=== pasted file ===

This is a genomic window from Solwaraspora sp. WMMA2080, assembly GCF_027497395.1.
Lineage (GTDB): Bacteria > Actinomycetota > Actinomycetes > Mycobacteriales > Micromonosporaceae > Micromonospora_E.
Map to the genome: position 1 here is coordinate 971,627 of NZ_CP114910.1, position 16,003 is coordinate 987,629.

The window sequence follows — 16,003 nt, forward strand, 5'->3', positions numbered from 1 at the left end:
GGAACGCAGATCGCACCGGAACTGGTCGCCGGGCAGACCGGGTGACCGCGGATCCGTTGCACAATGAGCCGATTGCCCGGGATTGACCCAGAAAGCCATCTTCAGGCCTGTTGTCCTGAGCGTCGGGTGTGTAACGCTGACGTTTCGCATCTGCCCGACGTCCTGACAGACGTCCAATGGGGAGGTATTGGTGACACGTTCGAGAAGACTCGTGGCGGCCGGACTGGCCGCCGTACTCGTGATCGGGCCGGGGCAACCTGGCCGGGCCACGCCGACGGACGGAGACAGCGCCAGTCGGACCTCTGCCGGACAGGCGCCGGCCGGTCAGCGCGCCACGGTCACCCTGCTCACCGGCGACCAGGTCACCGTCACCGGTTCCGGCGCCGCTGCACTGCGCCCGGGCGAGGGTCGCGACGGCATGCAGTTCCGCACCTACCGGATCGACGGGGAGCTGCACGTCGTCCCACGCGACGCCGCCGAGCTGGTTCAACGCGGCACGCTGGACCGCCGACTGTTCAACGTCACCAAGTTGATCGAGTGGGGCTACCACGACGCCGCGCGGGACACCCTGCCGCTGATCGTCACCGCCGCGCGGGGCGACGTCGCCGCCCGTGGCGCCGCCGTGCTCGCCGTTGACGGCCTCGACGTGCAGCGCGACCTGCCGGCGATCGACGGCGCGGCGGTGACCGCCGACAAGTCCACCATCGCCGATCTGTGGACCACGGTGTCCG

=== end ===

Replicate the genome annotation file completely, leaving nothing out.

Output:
This is a genomic window from Solwaraspora sp. WMMA2080, assembly GCF_027497395.1.
Lineage (GTDB): Bacteria > Actinomycetota > Actinomycetes > Mycobacteriales > Micromonosporaceae > Micromonospora_E.
Map to the genome: position 1 here is coordinate 971,627 of NZ_CP114910.1, position 16,003 is coordinate 987,629.

The window sequence follows — 16,003 nt, forward strand, 5'->3', positions numbered from 1 at the left end:
GGAACGCAGATCGCACCGGAACTGGTCGCCGGGCAGACCGGGTGACCGCGGATCCGTTGCACAATGAGCCGATTGCCCGGGATTGACCCAGAAAGCCATCTTCAGGCCTGTTGTCCTGAGCGTCGGGTGTGTAACGCTGACGTTTCGCATCTGCCCGACGTCCTGACAGACGTCCAATGGGGAGGTATTGGTGACACGTTCGAGAAGACTCGTGGCGGCCGGACTGGCCGCCGTACTCGTGATCGGGCCGGGGCAACCTGGCCGGGCCACGCCGACGGACGGAGACAGCGCCAGTCGGACCTCTGCCGGACAGGCGCCGGCCGGTCAGCGCGCCACGGTCACCCTGCTCACCGGCGACCAGGTCACCGTCACCGGTTCCGGCGCCGCTGCACTGCGCCCGGGCGAGGGTCGCGACGGCATGCAGTTCCGCACCTACCGGATCGACGGGGAGCTGCACGTCGTCCCACGCGACGCCGCCGAGCTGGTTCAACGCGGCACGCTGGACCGCCGACTGTTCAACGTCACCAAGTTGATCGAGTGGGGCTACCACGACGCCGCGCGGGACACCCTGCCGCTGATCGTCACCGCCGCGCGGGGCGACGTCGCCGCCCGTGGCGCCGCCGTGCTCGCCGTTGACGGCCTCGACGTGCAGCGCGACCTGCCGGCGATCGACGGCGCGGCGGTGACCGCCGACAAGTCCACCATCGCCGATCTGTGGACCACGGTGTCCG